Welcome to “Recorded Conversations,” an occasional feature where all the Addison Recorder editors contribute their thoughts about a question, idea, or prompt. Everyone will chime in, and then we see where the conversation wanders. The question for this first Conversation was posed by Alex Bean:
Question: What cultural object (movie, music, show, book, play, whatever) do you find yourself coming back to again and again over the years?
Indeed, Alex, that is a wide-open question. Thus, I feel it deserves a broad-ranging answer. Not broad-ranging like Mr. Cook’s answer, but an answer so utterly gargantuan & sanity-sapping that it has mutated beyond its origins as a cultural object and into an unnamable sub-culture.
I came to the Mythos from a few different angles, much like a Hound of Tindalos. By my teens, I was already a devotee of Poe and Bierce, as well as a tabletop gamer. In addition, my local library had a section dedicated to Wisconsin writings, including the stories of August Derleth. When my mind pieced together these seemingly dissociated bits of knowledge, it lead me inexorably to HPL.
That selfsame library also contained many blasphemous tomes published by Arkham House, the Wisconsin publishing house founded by Derleth and Donald Wandrei. These included the original anthologies of Lovecraft’s work, which I confess to borrowing often and for the full allowance of time.
It was the summer after my first year of high school when I cracked open an HPL story for the first time. Under the searing light of a relentless midday sun, I read the short story “Dagon.” It was… okay. I mean, I liked it, but it didn’t grab me.
After a bit of research, I learned that the chronological approach was not the best way to read HPL. So I jumped next to “The Nameless City.” The mood and ambience of that story struck me. Maybe there was something to this Lovecraft fellow, I thought. On it went, my enjoyment of HPL’s work slowly overtaking me, much like madness does to his protagonists.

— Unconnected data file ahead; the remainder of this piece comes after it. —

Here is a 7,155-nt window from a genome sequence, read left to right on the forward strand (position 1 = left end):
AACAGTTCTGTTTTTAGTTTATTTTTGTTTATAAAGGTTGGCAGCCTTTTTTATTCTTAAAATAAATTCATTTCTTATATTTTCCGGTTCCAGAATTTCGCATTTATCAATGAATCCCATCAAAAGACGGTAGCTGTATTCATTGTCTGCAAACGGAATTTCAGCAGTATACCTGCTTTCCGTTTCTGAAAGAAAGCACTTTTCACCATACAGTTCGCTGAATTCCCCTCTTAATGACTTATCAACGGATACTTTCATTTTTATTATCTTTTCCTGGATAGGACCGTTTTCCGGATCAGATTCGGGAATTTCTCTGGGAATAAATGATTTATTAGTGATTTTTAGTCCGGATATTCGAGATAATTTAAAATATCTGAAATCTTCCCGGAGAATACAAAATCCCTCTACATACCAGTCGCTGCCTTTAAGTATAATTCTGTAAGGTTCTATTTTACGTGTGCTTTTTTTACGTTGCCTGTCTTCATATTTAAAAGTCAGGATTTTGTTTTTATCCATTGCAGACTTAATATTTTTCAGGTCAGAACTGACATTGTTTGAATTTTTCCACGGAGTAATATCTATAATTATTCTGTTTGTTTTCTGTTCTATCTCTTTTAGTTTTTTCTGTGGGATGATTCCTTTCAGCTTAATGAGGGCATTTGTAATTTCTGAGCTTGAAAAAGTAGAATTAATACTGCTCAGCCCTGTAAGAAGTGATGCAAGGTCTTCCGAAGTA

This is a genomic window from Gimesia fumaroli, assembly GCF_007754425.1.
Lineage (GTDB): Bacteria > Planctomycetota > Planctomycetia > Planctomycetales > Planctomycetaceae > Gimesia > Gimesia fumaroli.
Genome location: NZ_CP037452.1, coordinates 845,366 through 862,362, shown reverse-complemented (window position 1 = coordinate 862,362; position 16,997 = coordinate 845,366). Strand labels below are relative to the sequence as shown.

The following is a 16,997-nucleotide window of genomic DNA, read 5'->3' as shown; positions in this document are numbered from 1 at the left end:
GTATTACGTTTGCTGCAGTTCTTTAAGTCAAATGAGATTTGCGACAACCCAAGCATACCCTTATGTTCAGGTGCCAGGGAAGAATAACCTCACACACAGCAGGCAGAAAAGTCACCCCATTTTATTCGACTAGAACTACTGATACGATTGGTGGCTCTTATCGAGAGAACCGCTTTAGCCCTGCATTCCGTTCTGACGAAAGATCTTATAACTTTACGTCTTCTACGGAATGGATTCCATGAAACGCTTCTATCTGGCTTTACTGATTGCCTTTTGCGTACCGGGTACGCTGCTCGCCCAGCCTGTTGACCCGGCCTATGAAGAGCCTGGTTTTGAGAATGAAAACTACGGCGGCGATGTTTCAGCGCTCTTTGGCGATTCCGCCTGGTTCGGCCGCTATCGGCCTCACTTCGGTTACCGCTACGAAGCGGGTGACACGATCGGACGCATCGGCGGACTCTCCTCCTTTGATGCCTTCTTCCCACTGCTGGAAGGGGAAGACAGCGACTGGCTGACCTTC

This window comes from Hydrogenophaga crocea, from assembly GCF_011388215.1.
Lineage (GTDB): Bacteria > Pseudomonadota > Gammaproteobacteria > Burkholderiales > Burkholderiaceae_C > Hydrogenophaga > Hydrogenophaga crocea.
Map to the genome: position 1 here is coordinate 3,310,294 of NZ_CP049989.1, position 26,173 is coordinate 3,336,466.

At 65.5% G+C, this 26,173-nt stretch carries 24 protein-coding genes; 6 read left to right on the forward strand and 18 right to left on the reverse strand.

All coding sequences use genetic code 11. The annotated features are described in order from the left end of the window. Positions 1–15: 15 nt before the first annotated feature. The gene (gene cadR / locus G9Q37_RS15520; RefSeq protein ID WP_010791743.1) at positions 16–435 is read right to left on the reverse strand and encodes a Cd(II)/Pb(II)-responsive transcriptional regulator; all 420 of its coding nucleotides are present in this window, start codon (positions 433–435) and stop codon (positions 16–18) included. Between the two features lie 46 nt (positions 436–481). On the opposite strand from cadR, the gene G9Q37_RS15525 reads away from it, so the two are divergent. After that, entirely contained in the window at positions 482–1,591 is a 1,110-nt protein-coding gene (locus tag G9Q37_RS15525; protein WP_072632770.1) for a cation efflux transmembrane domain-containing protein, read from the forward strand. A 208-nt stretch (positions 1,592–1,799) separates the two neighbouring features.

And then I read “The Colour Out of Space.” I was hooked. This was the story that sealed my fate as a Lovecraft geek: the slow terror of a creeping blight, the sheer horror of powerlessness in front of an unworldly presence, and yet… a seemingly random event.
After that, all I could do was tumble down into this Styigan abyss. I was devouring weird and supernatural fiction that were tangential (or influential to) HPL’s Mythos. It introduced me to Robert W. Chambers and his Yellow Sign, which prepared me for the plays of Luigi Pirandello. It—
I’ve got to pull back, here. There isn’t enough room in this response to list all the creative vistas that HPL opened to me: games like Delta Green, Arkham Horror, and Call of Cthulhu; other authors of the weird such as Arthur Machen, Ramsey Campbell, and Neil Gaiman; songs by the likes of Metallica, the Mountain Goats, and the Darkest of the Hillside Thickets; podcasts, films, people, my Master’s thesis…. And on, and on, ad infinitum.
I keep returning to Lovecraft and his Mythos for more than the original stories. The man himself was terribly flawed, and his stories could’ve used better editors. But the ideas that flowed from Lovecraft’s pen, and the community of writers he encouraged and collaborated with, those are what keep me coming back to his eldritch Mythos.